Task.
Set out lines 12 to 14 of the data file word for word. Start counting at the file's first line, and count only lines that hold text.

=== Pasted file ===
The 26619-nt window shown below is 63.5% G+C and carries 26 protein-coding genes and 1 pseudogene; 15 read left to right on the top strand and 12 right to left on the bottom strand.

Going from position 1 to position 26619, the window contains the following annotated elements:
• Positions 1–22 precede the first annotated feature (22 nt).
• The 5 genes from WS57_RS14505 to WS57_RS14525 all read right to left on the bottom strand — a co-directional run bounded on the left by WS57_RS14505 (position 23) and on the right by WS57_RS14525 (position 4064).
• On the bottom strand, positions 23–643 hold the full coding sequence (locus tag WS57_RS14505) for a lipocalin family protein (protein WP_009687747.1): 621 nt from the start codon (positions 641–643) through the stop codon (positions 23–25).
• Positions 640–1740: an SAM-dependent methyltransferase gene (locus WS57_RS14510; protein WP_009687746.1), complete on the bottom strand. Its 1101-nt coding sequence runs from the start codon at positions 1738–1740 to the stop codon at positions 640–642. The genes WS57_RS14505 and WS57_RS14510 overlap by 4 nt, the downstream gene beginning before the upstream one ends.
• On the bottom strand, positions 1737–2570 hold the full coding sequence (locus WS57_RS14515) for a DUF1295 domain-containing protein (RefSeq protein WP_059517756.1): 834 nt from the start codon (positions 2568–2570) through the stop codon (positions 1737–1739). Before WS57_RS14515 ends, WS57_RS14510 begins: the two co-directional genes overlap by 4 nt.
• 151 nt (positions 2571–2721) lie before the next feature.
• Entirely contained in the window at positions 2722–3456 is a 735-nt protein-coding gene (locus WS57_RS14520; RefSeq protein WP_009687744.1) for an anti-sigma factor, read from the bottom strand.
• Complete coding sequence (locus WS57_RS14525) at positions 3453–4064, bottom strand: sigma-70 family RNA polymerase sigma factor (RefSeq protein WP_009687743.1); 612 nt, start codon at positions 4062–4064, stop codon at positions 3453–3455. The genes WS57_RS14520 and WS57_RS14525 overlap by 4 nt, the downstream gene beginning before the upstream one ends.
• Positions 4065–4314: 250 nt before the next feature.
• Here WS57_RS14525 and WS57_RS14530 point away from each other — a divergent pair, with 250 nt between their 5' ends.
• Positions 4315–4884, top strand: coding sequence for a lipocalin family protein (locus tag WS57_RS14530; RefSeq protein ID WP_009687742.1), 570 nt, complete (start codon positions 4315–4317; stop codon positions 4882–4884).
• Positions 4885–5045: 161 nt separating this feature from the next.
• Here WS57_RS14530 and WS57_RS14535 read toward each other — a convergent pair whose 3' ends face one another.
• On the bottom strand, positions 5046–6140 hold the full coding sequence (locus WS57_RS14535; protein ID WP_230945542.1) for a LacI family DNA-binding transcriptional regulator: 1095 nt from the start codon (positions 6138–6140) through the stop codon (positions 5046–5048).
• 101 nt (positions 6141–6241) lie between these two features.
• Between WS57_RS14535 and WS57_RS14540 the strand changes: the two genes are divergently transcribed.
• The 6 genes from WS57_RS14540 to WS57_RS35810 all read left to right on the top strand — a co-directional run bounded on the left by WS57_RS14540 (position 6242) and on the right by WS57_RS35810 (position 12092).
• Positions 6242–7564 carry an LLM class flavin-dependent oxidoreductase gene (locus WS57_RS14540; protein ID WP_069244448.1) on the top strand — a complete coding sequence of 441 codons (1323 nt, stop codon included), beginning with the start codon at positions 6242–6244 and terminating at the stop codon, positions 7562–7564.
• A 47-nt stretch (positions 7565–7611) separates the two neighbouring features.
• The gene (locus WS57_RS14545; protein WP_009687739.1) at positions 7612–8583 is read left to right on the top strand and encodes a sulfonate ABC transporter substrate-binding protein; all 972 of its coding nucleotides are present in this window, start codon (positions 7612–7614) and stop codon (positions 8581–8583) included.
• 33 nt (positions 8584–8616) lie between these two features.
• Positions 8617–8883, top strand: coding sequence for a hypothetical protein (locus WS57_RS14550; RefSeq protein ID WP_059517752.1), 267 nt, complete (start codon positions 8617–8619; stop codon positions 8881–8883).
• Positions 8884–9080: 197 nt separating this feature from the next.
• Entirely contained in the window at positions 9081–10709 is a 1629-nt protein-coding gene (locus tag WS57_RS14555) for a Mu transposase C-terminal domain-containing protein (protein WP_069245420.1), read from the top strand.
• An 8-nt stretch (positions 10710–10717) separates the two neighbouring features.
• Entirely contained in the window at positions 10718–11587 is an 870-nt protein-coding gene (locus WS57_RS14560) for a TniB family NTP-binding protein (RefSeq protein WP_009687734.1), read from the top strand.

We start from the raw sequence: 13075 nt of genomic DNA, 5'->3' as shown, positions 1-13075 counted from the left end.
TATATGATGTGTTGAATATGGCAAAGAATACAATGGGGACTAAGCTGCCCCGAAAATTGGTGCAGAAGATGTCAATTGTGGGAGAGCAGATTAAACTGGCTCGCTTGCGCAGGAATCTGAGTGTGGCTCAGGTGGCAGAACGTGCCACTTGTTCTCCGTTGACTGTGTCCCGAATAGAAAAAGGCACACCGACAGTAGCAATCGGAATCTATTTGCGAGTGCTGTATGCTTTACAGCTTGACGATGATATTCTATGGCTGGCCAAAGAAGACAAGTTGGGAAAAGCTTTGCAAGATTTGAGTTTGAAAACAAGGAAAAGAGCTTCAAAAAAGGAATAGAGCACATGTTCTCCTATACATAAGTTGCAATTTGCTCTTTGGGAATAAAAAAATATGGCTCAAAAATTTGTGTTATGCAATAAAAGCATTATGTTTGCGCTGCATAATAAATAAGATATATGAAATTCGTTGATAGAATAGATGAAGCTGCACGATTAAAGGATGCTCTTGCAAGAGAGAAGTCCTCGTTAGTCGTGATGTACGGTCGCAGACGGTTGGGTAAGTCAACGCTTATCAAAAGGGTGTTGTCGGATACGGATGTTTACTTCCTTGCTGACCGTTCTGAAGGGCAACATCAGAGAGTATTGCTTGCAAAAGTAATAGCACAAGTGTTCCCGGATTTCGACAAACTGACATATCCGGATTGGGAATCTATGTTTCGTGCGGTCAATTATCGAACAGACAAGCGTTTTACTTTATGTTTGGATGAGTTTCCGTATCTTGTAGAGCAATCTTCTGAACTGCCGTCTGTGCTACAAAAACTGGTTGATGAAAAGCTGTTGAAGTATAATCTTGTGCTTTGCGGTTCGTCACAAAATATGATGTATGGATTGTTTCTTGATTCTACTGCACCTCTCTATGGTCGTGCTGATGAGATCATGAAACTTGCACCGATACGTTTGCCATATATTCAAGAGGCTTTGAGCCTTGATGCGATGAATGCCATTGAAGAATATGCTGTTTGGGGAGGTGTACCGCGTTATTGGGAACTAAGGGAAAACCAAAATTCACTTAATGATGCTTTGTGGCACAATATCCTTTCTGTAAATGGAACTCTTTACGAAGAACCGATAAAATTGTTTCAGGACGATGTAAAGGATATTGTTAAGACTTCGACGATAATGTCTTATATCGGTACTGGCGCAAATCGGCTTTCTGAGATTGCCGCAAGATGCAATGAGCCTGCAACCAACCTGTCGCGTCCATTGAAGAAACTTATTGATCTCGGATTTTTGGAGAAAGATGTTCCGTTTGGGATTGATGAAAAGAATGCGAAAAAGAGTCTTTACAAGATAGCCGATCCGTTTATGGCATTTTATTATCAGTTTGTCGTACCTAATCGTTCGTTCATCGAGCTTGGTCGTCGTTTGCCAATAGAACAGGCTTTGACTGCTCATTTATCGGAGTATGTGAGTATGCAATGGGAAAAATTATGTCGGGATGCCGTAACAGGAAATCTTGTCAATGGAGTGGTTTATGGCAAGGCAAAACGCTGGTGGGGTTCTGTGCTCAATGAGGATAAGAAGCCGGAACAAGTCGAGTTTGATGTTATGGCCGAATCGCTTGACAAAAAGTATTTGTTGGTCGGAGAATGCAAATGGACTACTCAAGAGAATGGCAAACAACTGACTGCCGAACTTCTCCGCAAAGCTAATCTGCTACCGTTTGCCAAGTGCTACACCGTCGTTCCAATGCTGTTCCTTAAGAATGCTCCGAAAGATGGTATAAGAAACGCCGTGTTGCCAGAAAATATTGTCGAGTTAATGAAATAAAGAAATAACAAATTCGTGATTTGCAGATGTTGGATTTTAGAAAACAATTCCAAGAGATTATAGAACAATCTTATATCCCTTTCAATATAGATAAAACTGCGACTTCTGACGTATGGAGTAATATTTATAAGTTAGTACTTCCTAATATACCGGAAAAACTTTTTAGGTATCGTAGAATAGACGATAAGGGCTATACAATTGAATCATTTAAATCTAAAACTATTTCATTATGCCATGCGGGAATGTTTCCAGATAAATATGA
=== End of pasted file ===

• Here WS57_RS14525 and WS57_RS14530 point away from each other — a divergent pair, with 250 nt between their 5' ends.
• Positions 4315–4884, top strand: coding sequence for a lipocalin family protein (locus tag WS57_RS14530; RefSeq protein ID WP_009687742.1), 570 nt, complete (start codon positions 4315–4317; stop codon positions 4882–4884).
• Positions 4885–5045: 161 nt separating this feature from the next.